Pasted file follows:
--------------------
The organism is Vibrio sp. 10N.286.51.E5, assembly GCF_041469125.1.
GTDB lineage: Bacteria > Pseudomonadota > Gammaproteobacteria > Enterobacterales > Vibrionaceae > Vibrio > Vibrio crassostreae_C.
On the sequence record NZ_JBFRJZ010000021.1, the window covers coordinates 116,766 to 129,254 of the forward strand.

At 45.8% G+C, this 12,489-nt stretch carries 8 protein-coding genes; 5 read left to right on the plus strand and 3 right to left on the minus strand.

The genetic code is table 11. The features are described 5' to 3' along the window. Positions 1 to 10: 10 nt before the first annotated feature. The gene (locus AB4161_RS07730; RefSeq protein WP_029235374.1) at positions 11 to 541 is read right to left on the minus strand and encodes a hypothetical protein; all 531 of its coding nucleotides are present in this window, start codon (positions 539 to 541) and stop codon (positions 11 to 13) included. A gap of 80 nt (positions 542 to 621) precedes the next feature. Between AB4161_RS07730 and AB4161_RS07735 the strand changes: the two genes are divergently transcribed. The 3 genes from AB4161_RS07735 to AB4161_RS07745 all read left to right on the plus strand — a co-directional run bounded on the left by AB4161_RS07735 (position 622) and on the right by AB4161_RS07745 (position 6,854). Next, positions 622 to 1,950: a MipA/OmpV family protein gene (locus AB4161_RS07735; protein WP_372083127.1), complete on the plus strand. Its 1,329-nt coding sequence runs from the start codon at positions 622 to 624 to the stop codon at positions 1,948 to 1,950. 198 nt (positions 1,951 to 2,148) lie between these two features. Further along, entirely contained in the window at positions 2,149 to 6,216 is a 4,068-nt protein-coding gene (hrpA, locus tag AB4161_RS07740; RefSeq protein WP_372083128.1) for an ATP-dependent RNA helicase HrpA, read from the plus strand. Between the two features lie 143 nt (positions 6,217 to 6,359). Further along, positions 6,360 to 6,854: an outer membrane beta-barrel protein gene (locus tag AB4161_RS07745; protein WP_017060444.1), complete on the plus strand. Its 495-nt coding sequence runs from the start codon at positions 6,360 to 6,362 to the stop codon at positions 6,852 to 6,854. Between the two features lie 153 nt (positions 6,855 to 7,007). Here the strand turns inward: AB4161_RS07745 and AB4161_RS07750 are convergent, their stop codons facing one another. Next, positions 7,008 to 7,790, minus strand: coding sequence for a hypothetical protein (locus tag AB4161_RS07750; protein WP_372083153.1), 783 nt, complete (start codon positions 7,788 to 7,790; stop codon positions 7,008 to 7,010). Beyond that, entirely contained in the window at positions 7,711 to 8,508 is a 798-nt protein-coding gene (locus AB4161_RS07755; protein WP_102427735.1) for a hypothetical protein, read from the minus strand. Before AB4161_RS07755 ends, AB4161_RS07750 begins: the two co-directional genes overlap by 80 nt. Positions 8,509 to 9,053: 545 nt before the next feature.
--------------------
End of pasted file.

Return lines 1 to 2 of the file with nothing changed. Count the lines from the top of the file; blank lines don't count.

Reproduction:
The organism is Vibrio sp. 10N.286.51.E5, assembly GCF_041469125.1.
GTDB lineage: Bacteria > Pseudomonadota > Gammaproteobacteria > Enterobacterales > Vibrionaceae > Vibrio > Vibrio crassostreae_C.